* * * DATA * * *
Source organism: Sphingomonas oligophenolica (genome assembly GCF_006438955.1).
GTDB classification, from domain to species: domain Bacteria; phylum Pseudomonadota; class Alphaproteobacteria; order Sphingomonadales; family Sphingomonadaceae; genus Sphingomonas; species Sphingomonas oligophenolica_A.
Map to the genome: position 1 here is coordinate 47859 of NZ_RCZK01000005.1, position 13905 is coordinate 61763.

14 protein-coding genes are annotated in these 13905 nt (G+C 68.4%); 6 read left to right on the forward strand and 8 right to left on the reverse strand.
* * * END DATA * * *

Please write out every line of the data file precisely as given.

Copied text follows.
Source organism: Sphingomonas oligophenolica (genome assembly GCF_006438955.1).
GTDB classification, from domain to species: domain Bacteria; phylum Pseudomonadota; class Alphaproteobacteria; order Sphingomonadales; family Sphingomonadaceae; genus Sphingomonas; species Sphingomonas oligophenolica_A.
Map to the genome: position 1 here is coordinate 47859 of NZ_RCZK01000005.1, position 13905 is coordinate 61763.

14 protein-coding genes are annotated in these 13905 nt (G+C 68.4%); 6 read left to right on the forward strand and 8 right to left on the reverse strand.